Across our school, a shared love of reading is promoted at all opportunities. A rigorous programme of systematic synthetic phonics provides children with the early tools for reading and English. Children are taught to write for a range of purposes and audiences with strong links across the curriculum and to local and global issues. High-quality texts are chosen for purpose in each year groups curriculum and the children’s strong understanding of grammar and transcriptions skills enable them to flourish as writers. The English curriculum is planned sequentially throughout the school and focuses on revisiting, consolidating and extending children’s learning across the year and their time at primary school.
When planning English lessons, teachers make links to other areas of the curriculum, where possible, to provide further context for the learning. Units of work focus on fiction, non-fiction or poetry, in line with the 2014 National Curriculum and comprehension, grammar and writing are embedded in lessons. Lesson sequences build progressively towards an extended piece of writing. Writing expectations are uniform across all subjects and we promote a high levels of pride and presentation across all written outcomes.
To enrich the English curriculum, we hold annual reading and poetry weeks as well as book days, including visiting poets and authors. Children enter local and national writing competitions as well as writing for a range of purposes in a variety of subjects. Children also participate in a variety of trips and visits to enhance their English curriculum, for example visiting the British Library. These experiences include trips to museums, art galleries, nature reserves, the theatre and community projects which provide children with stimulating real-life experiences to pin their reading, writing and speaking development to. English learning is practised and embedded across the curriculum. Speaking and writing outcomes draw from knowledge gained in other subjects and English skills are used to enhance learning elsewhere.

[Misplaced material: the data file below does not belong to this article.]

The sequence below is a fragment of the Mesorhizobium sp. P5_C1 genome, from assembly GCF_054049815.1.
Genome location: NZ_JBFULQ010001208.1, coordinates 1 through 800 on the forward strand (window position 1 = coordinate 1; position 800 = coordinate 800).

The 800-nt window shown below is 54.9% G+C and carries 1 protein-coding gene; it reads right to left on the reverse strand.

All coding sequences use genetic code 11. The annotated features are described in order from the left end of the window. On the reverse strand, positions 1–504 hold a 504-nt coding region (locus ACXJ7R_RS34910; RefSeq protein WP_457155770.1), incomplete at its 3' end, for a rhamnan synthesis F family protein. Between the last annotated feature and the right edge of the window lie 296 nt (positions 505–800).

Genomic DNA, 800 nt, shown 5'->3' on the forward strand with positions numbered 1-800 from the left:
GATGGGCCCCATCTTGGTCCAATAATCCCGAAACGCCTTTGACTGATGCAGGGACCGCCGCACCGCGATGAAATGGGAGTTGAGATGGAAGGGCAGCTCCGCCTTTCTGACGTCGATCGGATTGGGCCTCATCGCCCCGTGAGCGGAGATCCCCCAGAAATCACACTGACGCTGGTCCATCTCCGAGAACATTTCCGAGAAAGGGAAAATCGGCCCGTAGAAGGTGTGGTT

Handwriting is an important skill that is carefully taught throughout the school. At first, children concentrate on the correct letter shape and the spacing of words. Cursive handwriting is introduced in Year 2. As children become more experienced writers, regular handwriting practice is still carried out with the aim of producing clear and fluent handwriting.
Assessment for learning is embedded in English lessons, in the form of verbal feedback at the point of learning and children are active in reviewing the successes in their work and identifying, with support from their teacher, target areas for development to ensure a continuous and individualised approach to improving their work.
The staff at Barn Croft use a variety of strategies to evaluate the knowledge, skills and understanding that our children gain as they move through the school. Our feedback policy ensures feedback is live in lessons and has the most impact on the children’s progress and attainment in writing. Teacher feedback and formative assessment is utilised to adapt and enhance lesson design, based on the emerging needs of the class, and maximise progress for all children. We regularly moderate writing with other schools locally and provide CPD to ensure that teacher pedagogy and assessment is secure and so that teachers develop a high level of subject expertise. Termly assessments of independent writing ensure our children are provided with appropriate challenge and support. Subject monitoring is undertaken regularly, including book looks and learning walks, to ensure ambitious educational standards are achieved and maintained for all children.